Hope springs

‘And all the spaces of our past moments of solitude, the spaces in which we have suffered from solitude, enjoyed, desired and compromised solitude, remain indelible within us, and precisely because the human being wants them to remain so. He knows that the space identified with his solitude is creative; that even when it is forever expunged from the present, when henceforth, it is alien to all the promises of the future, even when we no longer have a garret, when the attic room is lost and gone, there remains the fact that we once loved a garret, once lived in an attic. We return to them in our night dreams.’ (Poetics of Space, Gaston Bachelard, 1958)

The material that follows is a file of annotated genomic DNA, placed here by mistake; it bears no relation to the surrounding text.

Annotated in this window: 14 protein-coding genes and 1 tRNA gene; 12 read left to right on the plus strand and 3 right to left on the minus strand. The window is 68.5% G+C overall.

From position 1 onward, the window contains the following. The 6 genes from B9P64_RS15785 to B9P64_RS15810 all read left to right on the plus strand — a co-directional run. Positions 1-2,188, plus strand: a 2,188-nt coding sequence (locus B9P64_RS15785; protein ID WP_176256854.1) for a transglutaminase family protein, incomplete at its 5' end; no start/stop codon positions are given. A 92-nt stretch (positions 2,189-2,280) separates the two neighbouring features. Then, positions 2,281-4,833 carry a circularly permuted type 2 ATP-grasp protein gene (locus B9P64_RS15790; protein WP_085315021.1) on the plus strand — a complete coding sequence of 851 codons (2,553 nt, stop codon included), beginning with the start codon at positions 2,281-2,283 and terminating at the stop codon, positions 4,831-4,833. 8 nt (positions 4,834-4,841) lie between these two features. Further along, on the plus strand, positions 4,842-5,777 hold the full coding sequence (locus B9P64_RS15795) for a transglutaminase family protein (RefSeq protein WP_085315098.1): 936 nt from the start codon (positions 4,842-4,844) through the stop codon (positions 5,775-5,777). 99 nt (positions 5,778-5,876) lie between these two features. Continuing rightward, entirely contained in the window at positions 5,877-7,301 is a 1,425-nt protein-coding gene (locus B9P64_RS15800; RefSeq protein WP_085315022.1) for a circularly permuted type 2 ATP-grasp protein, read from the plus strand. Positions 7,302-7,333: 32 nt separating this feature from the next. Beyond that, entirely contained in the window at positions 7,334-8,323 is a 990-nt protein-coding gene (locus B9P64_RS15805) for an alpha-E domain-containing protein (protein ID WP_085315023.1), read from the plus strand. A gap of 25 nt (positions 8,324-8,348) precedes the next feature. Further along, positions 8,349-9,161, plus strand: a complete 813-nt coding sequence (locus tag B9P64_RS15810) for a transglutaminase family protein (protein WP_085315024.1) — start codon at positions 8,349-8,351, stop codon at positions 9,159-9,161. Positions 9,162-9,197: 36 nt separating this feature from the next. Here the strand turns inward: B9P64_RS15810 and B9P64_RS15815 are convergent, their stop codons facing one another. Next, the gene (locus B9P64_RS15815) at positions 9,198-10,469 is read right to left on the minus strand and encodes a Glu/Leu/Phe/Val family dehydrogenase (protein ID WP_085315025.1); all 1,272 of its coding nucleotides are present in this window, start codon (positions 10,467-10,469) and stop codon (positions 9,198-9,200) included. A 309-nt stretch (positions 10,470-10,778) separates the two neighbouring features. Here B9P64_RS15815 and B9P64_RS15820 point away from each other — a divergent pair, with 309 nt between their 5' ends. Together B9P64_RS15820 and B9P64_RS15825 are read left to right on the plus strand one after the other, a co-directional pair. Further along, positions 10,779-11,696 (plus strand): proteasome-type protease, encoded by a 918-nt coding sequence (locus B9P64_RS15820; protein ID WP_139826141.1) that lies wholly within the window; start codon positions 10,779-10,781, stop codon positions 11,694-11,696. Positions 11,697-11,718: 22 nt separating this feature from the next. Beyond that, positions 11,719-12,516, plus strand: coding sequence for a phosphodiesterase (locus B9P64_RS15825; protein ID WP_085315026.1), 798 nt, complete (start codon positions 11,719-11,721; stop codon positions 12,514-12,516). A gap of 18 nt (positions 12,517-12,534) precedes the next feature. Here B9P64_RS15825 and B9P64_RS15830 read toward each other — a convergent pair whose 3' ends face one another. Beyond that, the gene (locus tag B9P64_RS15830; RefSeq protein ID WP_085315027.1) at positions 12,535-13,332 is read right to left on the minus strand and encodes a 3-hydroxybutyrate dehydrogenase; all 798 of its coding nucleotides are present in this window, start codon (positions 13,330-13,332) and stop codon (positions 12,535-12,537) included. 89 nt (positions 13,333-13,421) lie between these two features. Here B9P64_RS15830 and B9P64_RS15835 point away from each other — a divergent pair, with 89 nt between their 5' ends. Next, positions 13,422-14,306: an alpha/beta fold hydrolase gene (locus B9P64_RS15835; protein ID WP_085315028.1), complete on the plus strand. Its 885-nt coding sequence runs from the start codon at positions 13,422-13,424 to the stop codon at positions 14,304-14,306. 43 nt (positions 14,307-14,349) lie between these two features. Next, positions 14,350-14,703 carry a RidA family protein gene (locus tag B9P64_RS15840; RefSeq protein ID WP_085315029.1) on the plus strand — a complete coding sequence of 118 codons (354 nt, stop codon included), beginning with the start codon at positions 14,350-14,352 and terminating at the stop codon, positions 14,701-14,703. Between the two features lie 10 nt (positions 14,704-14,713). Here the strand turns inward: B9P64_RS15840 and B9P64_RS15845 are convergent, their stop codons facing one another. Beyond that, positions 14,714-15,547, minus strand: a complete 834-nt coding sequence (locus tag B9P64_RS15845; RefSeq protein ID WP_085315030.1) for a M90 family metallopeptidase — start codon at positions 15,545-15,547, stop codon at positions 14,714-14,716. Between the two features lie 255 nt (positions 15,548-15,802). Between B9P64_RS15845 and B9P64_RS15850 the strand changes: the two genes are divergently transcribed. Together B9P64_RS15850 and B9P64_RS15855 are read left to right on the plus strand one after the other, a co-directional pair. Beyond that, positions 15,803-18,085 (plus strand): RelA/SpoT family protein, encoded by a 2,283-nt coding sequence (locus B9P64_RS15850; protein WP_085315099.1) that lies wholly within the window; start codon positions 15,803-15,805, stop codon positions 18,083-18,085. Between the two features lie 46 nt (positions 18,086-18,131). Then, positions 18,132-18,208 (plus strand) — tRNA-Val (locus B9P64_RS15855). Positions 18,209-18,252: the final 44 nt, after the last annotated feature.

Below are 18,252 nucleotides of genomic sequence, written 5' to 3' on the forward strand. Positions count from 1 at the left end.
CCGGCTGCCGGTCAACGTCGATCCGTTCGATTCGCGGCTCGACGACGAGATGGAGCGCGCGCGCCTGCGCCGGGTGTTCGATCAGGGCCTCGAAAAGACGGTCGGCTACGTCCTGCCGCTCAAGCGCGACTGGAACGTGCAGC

I’ve been very sad recently.  My childhood home in India which was locked up, had been burgled. Not satisfied with not finding much there (yes, we were very poor), the thieves then ransacked the place, even ripping apart the mattresses.  Even if a home has been a very humble place, with not many things there, it still has its memories. It was also my first home and a place I always went back to.  I learnt to walk there and play with the children who lived nearby.  Our school was nearby.  So many people came there.  The address is forever etched my heart.  My beloved uncle and my father both passed away there. That place was the centre of my universe for decades until I left but I always came back to it whenever I visited India from the UK. My British born children loved it too.